Financial Data
Updated 18 Oct 2019


Strategic positioning 101

Increase your attractiveness in the market and boost your chances of success by providing solutions your customers want.


Ivor Jones, Entrepreneur, 17 January 2014  Share  0 comments  Print


All the answers to your unique business lifestage questions

An essential step in defining a sales strategy for your business is to determine its strategic positioning — the essence of how it competes and serves customers in its markets. At the core is attracting, retaining and satisfying customers. That can be most successfully achieved if you give them what they want.

Profile your prospective customers so you can attract your ideal audience and deliver profitable solutions in three steps:

1. Identify your target audiences

Your primary target audience is the group that will have the highest potential for impacting sales and revenue. You may well have secondary and tertiary audiences too. Do the research, and be specific about who these audiences are. If you are not specific enough you won’t be able to identify customer wants and needs properly, nor will you have the all-important ability to position your products and solutions properly.

2. Understand prospects’ pains and aspirations

Ask yourself the following questions for each of your target audiences:

  • What is most frustrating to your primary audience?
  • Why is it a problem for them?
  • What are the implications of trying to cope with this frustration?
  • What do your customers want as a result of having to deal with these issues?

3. Create solutions that meet those wants

Once you have identified your target market and taken the time to understand their problems and desires, you can begin to tweak, and position your products and services according to what customers want.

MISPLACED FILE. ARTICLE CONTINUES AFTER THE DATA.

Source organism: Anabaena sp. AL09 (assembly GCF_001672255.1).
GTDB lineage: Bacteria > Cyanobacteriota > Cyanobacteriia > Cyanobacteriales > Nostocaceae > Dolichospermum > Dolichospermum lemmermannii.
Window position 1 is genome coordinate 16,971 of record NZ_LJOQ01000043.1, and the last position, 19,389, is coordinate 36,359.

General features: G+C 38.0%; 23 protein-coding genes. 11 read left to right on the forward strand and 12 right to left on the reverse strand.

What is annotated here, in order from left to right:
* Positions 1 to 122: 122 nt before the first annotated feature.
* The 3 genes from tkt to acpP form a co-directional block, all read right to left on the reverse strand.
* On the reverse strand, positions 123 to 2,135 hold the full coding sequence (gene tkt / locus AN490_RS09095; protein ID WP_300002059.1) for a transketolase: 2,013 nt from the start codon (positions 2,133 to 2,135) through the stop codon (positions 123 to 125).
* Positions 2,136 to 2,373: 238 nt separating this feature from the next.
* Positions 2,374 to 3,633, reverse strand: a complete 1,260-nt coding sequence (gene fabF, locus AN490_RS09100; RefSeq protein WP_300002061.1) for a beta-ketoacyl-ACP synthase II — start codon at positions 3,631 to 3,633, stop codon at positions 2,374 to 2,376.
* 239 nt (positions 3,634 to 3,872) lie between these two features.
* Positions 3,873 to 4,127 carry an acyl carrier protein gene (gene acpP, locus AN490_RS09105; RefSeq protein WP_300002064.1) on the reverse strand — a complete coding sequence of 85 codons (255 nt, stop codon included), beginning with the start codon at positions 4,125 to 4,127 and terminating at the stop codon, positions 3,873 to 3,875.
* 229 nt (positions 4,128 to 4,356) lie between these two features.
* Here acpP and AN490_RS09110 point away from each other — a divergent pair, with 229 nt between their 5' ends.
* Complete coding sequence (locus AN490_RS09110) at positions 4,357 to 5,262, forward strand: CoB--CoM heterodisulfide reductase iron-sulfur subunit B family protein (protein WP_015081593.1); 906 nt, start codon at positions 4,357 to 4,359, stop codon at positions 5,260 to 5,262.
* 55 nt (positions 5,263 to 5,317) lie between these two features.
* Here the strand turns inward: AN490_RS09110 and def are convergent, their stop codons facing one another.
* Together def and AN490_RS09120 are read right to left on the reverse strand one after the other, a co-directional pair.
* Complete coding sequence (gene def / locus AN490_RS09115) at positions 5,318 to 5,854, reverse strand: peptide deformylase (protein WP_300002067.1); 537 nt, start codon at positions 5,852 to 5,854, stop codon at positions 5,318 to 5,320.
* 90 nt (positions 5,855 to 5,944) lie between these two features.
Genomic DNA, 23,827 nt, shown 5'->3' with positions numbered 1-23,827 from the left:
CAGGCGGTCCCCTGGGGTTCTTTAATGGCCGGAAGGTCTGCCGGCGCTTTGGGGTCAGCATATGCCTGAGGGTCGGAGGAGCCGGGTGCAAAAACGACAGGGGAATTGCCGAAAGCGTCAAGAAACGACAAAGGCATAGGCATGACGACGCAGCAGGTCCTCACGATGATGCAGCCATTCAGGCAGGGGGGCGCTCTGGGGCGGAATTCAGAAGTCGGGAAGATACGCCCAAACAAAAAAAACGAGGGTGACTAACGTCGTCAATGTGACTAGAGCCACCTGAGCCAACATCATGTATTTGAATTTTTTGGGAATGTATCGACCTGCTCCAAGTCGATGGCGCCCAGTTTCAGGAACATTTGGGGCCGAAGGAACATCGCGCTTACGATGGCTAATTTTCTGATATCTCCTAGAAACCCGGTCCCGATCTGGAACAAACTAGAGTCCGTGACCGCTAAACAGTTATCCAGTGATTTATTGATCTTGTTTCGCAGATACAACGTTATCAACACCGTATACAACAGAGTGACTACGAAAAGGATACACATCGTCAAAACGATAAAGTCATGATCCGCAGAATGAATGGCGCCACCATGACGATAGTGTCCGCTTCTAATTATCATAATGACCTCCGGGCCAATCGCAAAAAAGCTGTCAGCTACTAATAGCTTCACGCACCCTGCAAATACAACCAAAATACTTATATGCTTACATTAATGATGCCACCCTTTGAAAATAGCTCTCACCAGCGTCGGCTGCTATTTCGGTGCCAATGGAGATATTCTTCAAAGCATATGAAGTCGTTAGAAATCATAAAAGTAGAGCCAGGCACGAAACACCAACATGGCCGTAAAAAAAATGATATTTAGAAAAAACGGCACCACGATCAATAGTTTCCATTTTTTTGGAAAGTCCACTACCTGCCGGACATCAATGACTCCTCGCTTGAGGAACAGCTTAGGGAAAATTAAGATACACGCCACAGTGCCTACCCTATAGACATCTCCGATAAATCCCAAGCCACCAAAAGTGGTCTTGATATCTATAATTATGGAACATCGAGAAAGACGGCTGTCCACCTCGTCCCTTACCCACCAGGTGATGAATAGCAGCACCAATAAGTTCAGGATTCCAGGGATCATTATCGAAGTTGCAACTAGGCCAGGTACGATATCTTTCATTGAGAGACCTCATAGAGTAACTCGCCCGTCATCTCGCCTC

Go back to your pain analysis and look at each top problem or frustration, and ask the following important question: “Within the scope of my business, what product or service can I create and launch that will specifically address this ‘pain’ for my customer?”

Never assume that you know all there is to know about your prospects.  Revisit and really take time to analyse your target audiences and reflect on what they want. Only when you understand that can you truly speak their language, and get them to take a serious look at your products and services.

The fundamental questions

  • What are you selling?
  • Who are you selling to?
  • Who are your contacts?
  • Who makes the buying decisions?
  • How are you going to price your product?
  • Will it be accepted by the market?
  • Who are your competitors?
  • What are your advantages over the competition?
  • What are your sales goals?
  • How are they going to achieve those numbers and in what period of time?

Entrepreneur Mag Logo

Copyright is owned by Entrepreneur Media SA and/or Entrepreneur Media Inc.
All rights reserved. Click here to read our editorial disclaimer.

Rate It12345rating

About the author


Ivor Jones, Entrepreneur

Ivor Jones is the chairman of ThinkSales Corporation. He was employed by Dun & Bradstreet from 1972 to 1981. In 1982 he launched KreditInform, building it into South Africa's largest business-to-business credit management solutions company. It was sold to Experian in 2008.

Introducing the cash solutions for a growing business

Are your cash solutions supporting your growing business? Leigh Livanos, Head of Payments, Collections & Cash for Business & Commercial Banking explains how your cash solutions needs will evolve as your business expands.

Login to comment